To expedite the metro projects in the city, the Mumbai Metropolitan Region Development Authority (MMRDA), the state government’s infrastructure planning agency, has decided to communicate directly with citizens through a dedicated website and social media.
The state government has a 2019 deadline to launch several metro projects in and around the city. It has fast-tracked procedures and execution to meet this deadline, which coincides with the state assembly elections. However, projects such as the Colaba-Seepz Metro and the Metro 2 line between Bandra and Andheri have been delayed, in part because of opposition from citizens.
MMRDA’s construction of the Wadala-Chembur monorail route and the Andheri-Ghatkopar metro route had caused huge problems for local residents, who endured damaged drainage systems, bad roads and traffic jams. Delays in their construction, owing in large part to the lethargic attitude of officials, worsened these problems, leading to a trust deficit.
To overcome this, MMRDA has decided to ensure better communication with citizens via the internet. It has planned a dedicated website to provide, among other things, updates on metro projects. Officials believe the move can help MMRDA dissuade NGOs and citizens from protesting or taking it to court.
MMRDA additional commissioner Pravin Darade said, “Citizens will be kept abreast of the latest and upcoming developments through our website.
Anyone will be able to know the current status of construction work in any particular area, our plans for the near future, or changes in traffic routes. We will take all necessary measures to ensure that residents are not affected by construction work.”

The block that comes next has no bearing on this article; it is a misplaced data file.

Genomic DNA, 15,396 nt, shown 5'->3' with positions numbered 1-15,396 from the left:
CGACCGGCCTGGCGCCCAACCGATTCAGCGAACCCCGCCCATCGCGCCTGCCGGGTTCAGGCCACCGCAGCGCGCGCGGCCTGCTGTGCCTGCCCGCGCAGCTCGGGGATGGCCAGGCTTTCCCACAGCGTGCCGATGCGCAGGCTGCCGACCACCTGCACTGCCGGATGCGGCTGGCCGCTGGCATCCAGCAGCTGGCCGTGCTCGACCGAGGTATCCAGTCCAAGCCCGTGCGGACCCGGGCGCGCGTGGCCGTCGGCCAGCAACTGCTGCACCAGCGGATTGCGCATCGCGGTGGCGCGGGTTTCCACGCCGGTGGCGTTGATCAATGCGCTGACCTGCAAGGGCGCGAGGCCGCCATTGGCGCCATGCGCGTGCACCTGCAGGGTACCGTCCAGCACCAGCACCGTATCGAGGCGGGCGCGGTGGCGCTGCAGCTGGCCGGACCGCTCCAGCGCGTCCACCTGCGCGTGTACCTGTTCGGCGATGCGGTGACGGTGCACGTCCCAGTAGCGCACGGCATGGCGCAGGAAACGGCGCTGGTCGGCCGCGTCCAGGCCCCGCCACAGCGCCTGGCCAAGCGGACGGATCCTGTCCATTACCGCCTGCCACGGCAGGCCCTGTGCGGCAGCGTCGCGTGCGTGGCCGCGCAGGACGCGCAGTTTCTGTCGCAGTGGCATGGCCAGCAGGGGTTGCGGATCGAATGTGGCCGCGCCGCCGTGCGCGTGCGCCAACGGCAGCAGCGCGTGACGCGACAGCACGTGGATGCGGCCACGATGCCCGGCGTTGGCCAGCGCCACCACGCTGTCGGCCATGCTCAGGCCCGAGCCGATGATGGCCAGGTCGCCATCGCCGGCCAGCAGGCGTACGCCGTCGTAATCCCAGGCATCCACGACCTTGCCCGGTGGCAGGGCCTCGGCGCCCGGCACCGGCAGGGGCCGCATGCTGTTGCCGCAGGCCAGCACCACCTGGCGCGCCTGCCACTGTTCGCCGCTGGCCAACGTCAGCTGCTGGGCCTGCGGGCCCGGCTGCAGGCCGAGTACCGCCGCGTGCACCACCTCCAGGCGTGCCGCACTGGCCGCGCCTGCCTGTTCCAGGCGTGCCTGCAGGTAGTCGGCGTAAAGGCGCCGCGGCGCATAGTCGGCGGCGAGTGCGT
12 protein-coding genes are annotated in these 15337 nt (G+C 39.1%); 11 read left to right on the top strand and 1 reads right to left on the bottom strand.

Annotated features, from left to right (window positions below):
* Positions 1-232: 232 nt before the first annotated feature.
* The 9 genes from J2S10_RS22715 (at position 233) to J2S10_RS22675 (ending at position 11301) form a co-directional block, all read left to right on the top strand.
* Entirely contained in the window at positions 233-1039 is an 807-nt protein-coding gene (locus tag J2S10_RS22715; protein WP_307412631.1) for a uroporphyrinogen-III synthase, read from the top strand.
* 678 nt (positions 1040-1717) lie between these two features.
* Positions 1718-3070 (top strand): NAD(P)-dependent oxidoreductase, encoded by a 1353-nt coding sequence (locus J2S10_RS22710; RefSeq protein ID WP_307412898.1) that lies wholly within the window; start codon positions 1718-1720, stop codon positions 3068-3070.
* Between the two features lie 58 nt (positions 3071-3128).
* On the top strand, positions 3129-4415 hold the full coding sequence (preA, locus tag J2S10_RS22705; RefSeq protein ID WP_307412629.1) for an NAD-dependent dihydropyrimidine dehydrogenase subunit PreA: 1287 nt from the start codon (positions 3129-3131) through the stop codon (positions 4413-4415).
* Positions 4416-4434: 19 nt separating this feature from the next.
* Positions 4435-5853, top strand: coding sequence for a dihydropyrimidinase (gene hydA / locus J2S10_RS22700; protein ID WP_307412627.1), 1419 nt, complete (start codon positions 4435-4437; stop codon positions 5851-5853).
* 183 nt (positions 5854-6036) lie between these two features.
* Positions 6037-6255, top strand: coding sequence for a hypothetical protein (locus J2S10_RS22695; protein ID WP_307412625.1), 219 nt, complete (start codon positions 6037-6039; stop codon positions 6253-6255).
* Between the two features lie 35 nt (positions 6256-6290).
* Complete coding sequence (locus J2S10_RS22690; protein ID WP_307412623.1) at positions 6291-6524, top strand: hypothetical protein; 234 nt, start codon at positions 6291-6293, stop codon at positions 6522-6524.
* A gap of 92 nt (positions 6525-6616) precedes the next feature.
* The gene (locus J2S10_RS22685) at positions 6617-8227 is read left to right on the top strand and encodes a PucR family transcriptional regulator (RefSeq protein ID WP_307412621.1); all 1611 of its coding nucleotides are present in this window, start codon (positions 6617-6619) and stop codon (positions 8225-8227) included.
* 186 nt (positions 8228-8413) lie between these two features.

Darade said there the website will have a section dedicated to tackling citizen’s grievances. In addition, MMRDA will use other tools such as an email newsletter, Twitter and Facebook to reach out to people, he added.
“If residents are inconvenienced by construction sites nearby, they can approach us through our online portal. We will take corrective action immediately,” said Darade.
Activist advocate Godfrey Pimenta welcomed the move, saying, “In the past, we had to resort to protests since we had no communication with and from MMRDA. However, if MMRDA gives real-time updates through its website, it will really help people.”
MMRDA plans to build a 172-km metro network in and around Mumbai in the next five to six years. The construction of two metro lines between Dahisar and Andheri — Metro 2A and Metro7 — is set to begin in the coming months. Other lines, such as DN Nagar-Mankhurd Metro 2B, Wadala-Thane Metro 4, and the JVLR Metro 6 are expected to take off by early next year. Residents of several areas, especially the Bandra-Andheri belt, have already opposed upcoming metro projects, citing health hazards from their construction. They also say that roads and footpaths will be irreversibly damaged, citing the poor record of state agencies.